If you’ve got it, use it.
This is one of the lessons James Bettcher, the Giants’ defensive coordinator, is trying to impart on Lorenzo Carter, outside linebacker and, just maybe, the answer to one of the most critical question of all looming over this team entering the 2019 season:
Who the heck is going to get after the opposing quarterback?
There is reason to believe the answer is the long-legged, extremely long-armed second-year stud from Georgia, as long as he develops and does not fall by the wayside. This franchise too-often fails to identify and develop young talent, and if Carter heeds the advice bestowed upon him he could break through.
“Length is a plus,’’ Carter said last week. “It’s always better to be long. It’s something coach Bettch, he always says, ‘You’re long, don’t shrink down, don’t try to play smaller than you are. Play long, play explosive.’ Explosiveness with length is a deadly thing.’’
If he does what is being asked of him?
“Deadly pass rusher,’’ Carter said.
A deadly pass rusher is what Giants’ fans were thrilled to see fall into their laps early in the first round of this year’s NFL draft, when Josh Allen of Kentucky was on the board when the Giants were on the clock with the No. 6-overall pick. This perfect marriage of need and value never was consummated, as the Giants fell in love with quarterback Daniel Jones. They did not address their dearth of sacks (30 in 2018) until the third round, with the selection of Oshane Ximines of Old Dominion.
Ximines has potential and Markus Golden, signed to a one-year deal, has a résumé (12.5 in 2016 with the Cardinals) but has not been the same since knee surgery in 2017. Carter, only 23 years old, could be the next big thing for the Giants, more Osi Umenyiora than Owa Odighizuwa.
Perhaps the development of Carter will ease the passing on Allen in the draft.
“They didn’t get a pass rusher but I didn’t look at it like that,’’ Carter said. “I’m looking at me going into Year 2, what steps I need to make to be better. I guess they showed faith but I want to go out there and prove it to myself and prove it to everybody else.
“That was my whole thing, coming into Year 2, I don’t want any potential, ‘He has the potential,’ or, ‘Oh, he can do this.’ I’m doing it. I want to be the guy that’s doing it.’’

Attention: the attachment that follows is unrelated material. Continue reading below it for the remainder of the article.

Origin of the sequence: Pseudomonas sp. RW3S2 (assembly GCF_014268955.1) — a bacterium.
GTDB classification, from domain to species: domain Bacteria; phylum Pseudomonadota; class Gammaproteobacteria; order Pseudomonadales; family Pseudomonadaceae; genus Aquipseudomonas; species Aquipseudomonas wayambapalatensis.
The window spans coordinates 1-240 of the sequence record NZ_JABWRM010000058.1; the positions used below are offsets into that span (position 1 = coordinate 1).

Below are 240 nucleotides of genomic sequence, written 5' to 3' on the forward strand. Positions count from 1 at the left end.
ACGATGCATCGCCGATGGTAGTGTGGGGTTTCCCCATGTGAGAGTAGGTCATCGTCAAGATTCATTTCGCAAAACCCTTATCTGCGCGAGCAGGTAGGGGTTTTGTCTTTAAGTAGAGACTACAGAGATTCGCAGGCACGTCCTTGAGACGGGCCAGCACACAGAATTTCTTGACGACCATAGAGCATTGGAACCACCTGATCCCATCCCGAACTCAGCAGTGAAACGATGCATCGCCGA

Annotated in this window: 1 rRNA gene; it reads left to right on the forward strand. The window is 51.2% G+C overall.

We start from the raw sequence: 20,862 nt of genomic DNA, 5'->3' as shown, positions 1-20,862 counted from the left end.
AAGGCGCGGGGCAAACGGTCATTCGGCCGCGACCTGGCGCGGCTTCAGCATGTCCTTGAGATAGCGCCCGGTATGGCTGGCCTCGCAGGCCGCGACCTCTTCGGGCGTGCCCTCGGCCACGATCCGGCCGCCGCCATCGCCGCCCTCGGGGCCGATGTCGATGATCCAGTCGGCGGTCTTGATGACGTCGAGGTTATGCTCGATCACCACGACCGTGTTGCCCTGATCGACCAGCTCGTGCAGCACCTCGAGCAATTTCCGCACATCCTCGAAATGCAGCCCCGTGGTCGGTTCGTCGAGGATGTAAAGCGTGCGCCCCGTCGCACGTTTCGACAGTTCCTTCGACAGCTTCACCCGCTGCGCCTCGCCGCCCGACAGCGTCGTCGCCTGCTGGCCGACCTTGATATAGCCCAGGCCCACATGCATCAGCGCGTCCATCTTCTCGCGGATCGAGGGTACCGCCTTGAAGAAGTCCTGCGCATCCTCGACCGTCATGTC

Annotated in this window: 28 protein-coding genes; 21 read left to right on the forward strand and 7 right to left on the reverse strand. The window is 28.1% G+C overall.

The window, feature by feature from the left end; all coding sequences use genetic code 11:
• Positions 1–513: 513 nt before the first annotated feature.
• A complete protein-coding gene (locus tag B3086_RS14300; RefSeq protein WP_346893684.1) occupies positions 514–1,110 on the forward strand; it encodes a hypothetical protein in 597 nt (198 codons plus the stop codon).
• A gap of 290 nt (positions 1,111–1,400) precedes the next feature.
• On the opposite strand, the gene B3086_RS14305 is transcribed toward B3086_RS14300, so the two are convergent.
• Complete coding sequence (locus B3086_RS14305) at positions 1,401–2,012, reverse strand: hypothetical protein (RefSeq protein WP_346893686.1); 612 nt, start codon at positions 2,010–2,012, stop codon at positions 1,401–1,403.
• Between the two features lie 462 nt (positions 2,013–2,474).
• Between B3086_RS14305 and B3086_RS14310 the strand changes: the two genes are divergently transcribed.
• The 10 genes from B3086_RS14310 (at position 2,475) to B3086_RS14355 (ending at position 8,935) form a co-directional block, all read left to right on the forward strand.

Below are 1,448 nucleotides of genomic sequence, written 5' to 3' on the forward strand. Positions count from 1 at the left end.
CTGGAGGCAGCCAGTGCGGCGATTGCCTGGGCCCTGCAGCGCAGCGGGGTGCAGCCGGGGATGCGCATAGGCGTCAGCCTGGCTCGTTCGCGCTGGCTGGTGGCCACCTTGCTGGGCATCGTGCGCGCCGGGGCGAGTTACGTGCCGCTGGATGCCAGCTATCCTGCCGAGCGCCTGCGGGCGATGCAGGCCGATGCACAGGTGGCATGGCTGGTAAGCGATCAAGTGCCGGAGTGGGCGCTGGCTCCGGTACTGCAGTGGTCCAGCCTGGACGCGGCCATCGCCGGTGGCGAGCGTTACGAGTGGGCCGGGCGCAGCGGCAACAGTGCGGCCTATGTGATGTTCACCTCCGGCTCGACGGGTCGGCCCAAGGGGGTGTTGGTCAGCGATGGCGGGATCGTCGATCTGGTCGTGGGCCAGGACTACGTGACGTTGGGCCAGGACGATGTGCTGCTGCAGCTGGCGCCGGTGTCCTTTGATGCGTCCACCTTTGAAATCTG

Carter produced four sacks as a rookie and at times flashed a vision of what the Giants need him to become. At 6-foot-5 and 252 pounds, he possesses the long limbs of a rebounder and his reach allows him to ensnare the ball-carrier by extending his arms for maximum coverage. His elongated legs do not hurt, either.
“Lorenzo’s really fast,’’ outside linebacker Kareem Martin said. “You know how they say kinda deceptive speed? He kinda has it because he has a long stride and that with is arms takes a lot of people by surprise.’’
Pleasant and curious, Carter accepted his role in his NFL debut season, taking in the lessons of veterans Olivier Vernon and Connor Barwin. At Washington in late December, he had four solo tackles and a sack. Mostly, he was going off instinct and physical ability. Carter added about 10 pounds of muscle and at times during practices this spring took up residence in the offensive backfield.
“He is rushing with a plan,’’ Bettcher said. “A year ago he was trying to get off the ball as quick as he could and use his hands when he could. Now, you see a guy that is aware of how he wants to rush, aware of techniques that he wants to rush with. Guys that get in there as pass rushers, you see their best growth in the two and three years. You start to figure out what they are as rushers. He is really starting to figure that out. He is building his pass-rush toolbox right now.’’
Bettcher said Carter worked in practice “as hard as anyone on the field.’’ As a third-round pick, much is expected. He wants to be more of a motivator for his teammates, in every way.
“Up front we need an alpha,’’ Carter said, “and I’m looking forward to trying to do that.’’
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